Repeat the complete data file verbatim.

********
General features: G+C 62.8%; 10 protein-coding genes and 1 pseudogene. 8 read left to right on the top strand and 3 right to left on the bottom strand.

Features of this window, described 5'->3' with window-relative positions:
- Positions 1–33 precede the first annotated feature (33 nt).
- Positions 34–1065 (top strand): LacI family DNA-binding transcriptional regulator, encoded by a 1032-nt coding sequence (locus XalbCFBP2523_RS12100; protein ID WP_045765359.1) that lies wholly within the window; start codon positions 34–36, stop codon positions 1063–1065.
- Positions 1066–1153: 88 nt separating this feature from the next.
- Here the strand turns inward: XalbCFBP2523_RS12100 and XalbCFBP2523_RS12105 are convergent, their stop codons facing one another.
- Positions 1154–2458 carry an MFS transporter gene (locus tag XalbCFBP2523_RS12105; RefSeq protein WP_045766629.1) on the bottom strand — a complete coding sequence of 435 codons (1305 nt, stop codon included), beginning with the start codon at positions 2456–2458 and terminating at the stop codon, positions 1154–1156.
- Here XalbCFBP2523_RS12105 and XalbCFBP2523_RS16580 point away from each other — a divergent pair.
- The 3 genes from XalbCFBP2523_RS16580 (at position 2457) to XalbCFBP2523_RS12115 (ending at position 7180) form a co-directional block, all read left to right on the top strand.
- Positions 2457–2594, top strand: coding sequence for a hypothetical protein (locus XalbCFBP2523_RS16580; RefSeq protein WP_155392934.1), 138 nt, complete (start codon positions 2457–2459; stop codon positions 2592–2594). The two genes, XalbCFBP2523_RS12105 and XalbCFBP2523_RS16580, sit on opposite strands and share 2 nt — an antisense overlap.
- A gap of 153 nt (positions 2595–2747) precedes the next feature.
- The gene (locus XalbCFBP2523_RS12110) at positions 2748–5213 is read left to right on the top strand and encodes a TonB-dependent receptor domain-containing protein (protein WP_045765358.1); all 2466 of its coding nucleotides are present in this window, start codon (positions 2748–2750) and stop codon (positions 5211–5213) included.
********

General features: G+C 62.8%; 10 protein-coding genes and 1 pseudogene. 8 read left to right on the top strand and 3 right to left on the bottom strand.

Features of this window, described 5'->3' with window-relative positions:
- Positions 1–33 precede the first annotated feature (33 nt).
- Positions 34–1065 (top strand): LacI family DNA-binding transcriptional regulator, encoded by a 1032-nt coding sequence (locus XalbCFBP2523_RS12100; protein ID WP_045765359.1) that lies wholly within the window; start codon positions 34–36, stop codon positions 1063–1065.
- Positions 1066–1153: 88 nt separating this feature from the next.
- Here the strand turns inward: XalbCFBP2523_RS12100 and XalbCFBP2523_RS12105 are convergent, their stop codons facing one another.
- Positions 1154–2458 carry an MFS transporter gene (locus tag XalbCFBP2523_RS12105; RefSeq protein WP_045766629.1) on the bottom strand — a complete coding sequence of 435 codons (1305 nt, stop codon included), beginning with the start codon at positions 2456–2458 and terminating at the stop codon, positions 1154–1156.
- Here XalbCFBP2523_RS12105 and XalbCFBP2523_RS16580 point away from each other — a divergent pair.
- The 3 genes from XalbCFBP2523_RS16580 (at position 2457) to XalbCFBP2523_RS12115 (ending at position 7180) form a co-directional block, all read left to right on the top strand.
- Positions 2457–2594, top strand: coding sequence for a hypothetical protein (locus XalbCFBP2523_RS16580; RefSeq protein WP_155392934.1), 138 nt, complete (start codon positions 2457–2459; stop codon positions 2592–2594). The two genes, XalbCFBP2523_RS12105 and XalbCFBP2523_RS16580, sit on opposite strands and share 2 nt — an antisense overlap.
- A gap of 153 nt (positions 2595–2747) precedes the next feature.
- The gene (locus XalbCFBP2523_RS12110) at positions 2748–5213 is read left to right on the top strand and encodes a TonB-dependent receptor domain-containing protein (protein WP_045765358.1); all 2466 of its coding nucleotides are present in this window, start codon (positions 2748–2750) and stop codon (positions 5211–5213) included.